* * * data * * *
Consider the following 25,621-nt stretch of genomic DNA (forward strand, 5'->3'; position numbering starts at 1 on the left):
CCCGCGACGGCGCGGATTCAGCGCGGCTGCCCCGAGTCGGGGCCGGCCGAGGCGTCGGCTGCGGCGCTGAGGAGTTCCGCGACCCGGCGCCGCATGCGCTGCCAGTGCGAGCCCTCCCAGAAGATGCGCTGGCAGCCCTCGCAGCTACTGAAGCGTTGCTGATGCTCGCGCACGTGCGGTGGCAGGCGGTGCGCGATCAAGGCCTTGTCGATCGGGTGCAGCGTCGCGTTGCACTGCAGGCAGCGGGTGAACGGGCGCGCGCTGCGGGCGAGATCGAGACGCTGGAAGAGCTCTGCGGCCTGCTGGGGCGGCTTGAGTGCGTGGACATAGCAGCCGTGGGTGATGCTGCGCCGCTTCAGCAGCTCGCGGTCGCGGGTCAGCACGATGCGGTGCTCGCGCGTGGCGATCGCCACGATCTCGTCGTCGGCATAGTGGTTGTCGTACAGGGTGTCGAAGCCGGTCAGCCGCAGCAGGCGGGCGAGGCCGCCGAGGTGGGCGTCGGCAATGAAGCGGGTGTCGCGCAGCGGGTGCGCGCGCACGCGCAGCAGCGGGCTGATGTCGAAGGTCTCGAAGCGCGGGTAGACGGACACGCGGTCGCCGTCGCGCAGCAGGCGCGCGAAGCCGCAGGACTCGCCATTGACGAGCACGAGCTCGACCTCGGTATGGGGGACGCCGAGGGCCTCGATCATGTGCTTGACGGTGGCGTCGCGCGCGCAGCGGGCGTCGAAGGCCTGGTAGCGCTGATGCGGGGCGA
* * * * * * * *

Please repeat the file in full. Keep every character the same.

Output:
Consider the following 25,621-nt stretch of genomic DNA (forward strand, 5'->3'; position numbering starts at 1 on the left):
CCCGCGACGGCGCGGATTCAGCGCGGCTGCCCCGAGTCGGGGCCGGCCGAGGCGTCGGCTGCGGCGCTGAGGAGTTCCGCGACCCGGCGCCGCATGCGCTGCCAGTGCGAGCCCTCCCAGAAGATGCGCTGGCAGCCCTCGCAGCTACTGAAGCGTTGCTGATGCTCGCGCACGTGCGGTGGCAGGCGGTGCGCGATCAAGGCCTTGTCGATCGGGTGCAGCGTCGCGTTGCACTGCAGGCAGCGGGTGAACGGGCGCGCGCTGCGGGCGAGATCGAGACGCTGGAAGAGCTCTGCGGCCTGCTGGGGCGGCTTGAGTGCGTGGACATAGCAGCCGTGGGTGATGCTGCGCCGCTTCAGCAGCTCGCGGTCGCGGGTCAGCACGATGCGGTGCTCGCGCGTGGCGATCGCCACGATCTCGTCGTCGGCATAGTGGTTGTCGTACAGGGTGTCGAAGCCGGTCAGCCGCAGCAGGCGGGCGAGGCCGCCGAGGTGGGCGTCGGCAATGAAGCGGGTGTCGCGCAGCGGGTGCGCGCGCACGCGCAGCAGCGGGCTGATGTCGAAGGTCTCGAAGCGCGGGTAGACGGACACGCGGTCGCCGTCGCGCAGCAGGCGCGCGAAGCCGCAGGACTCGCCATTGACGAGCACGAGCTCGACCTCGGTATGGGGGACGCCGAGGGCCTCGATCATGTGCTTGACGGTGGCGTCGCGCGCGCAGCGGGCGTCGAAGGCCTGGTAGCGCTGATGCGGGGCGA